Frik Landman (CEO of USB-ED), Premier Helen Zille, Dr Rhoda Kadalie (Executive Director of Impumelelo: Stellenbosch Academy for Social Innovation) & Prof Piet Naudé (Director at USB).
The partnership between USB Executive Development (USB-ED) and Impumelelo: Stellenbosch Academy for Social Innovation represents a fundamental shift in South Africa from not only the state but also to entrepreneurs solving social problems in the country.
This is how the Premier of the Western Cape, Helen Zille, viewed the partnership between USB-ED and Impumelelo as guest speaker at the launch of the Academy on 10 April 2015 at the Bellville campus of the University of Stellenbosch Business School.
USB-ED is a public company of University of Stellenbosch Business School that delivers management development programmes in the context of the private sector, public sector as well as civil society, while Impumelelo focuses on social innovation initiatives around the country in a variety of development sectors with an emphasis on improving the quality of life of the poor.
Zille welcomed the shift to social entrepreneurship and enterprises with strategic philanthropy that does not only do good, but also creates enterprises that are sustainable to solve some of the problems in Africa.
“The big dilemma in South Africa is to work out and have consensus on what the state is supposed to do and what communities and individuals have to contribute towards development. We have not begun with this debate and the shift at this academy is a shift to get real about this debate.
“We have thousands of NGOs that do good work, but what we need are thousands of good small businesses that are solving problems,” Zille said.
In a presentation at the launch Dr Rhoda Kadalie, executive director of the academy, said that after14 years of identifying and rewarding social innovations, Impumelelo’s database of 457 award winning projects and database of 1800 prize- and praiseworthy projects, has become an invaluable resource for the country and for USB-ED, in particular. It provides a footprint into the incredible solutions social entrepreneurs and social innovators create and promote in poor communities. Impumelelo and USB-ED will create platforms for social innovators to provide accredited training master classes for their peers focusing on enterprise development, food security, sanitation and waste management, maths and science education, early childhood development, HIV/TB health care and housing.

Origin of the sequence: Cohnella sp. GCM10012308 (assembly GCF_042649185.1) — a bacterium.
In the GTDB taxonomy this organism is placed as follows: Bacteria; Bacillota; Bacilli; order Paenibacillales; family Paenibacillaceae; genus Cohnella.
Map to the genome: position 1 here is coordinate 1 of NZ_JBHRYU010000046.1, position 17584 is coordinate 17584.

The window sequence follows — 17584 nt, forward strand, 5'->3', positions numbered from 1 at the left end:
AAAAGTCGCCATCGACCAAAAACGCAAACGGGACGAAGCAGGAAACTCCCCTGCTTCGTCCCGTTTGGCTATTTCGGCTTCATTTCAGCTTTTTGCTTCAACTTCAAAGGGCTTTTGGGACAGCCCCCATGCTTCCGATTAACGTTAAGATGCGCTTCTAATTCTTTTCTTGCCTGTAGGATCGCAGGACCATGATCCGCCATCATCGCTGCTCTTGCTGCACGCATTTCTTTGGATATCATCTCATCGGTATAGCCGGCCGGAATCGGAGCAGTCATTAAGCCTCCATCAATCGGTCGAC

“Impumelelo is a national resource that should reside within a university. It is a platform for corporates, government and civil society to engage with innovation in South Africa. Over the last 14 years, R10.2 million has been raised from a number of corporations in South Africa and distributed via award sponsorships,” Dr Kadalie said.
USB-ED CEO Frik Landman said that Impumelelo: Stellenbosch Academy for Social Innovation brings two very strong brands together, the main purpose being to push social innovation centre stage. This continent is the richest in the world in terms of resources, but also the poorest in many other respects. Somehow we seem to have the inability to turn these resources into wealth for all. It appears to be beyond the wits of government and the formal sector. It is in this space that USB-ED and Impumelelo wants to move into in a serious way. The Eric and Sheila Samson Foundation committed an endowment grant of R2million.”
“We want to capitalise the academy further with knowledge and tools to navigate the golden triangle in the overlapping fields of the social economy, social enterprises and social entrepreneurship – based on a shared ethos of a common good for all.
“We want to influence policy makers, other social organisations, social entrepreneurs, innovators and philanthropists and foundations,” Landman said.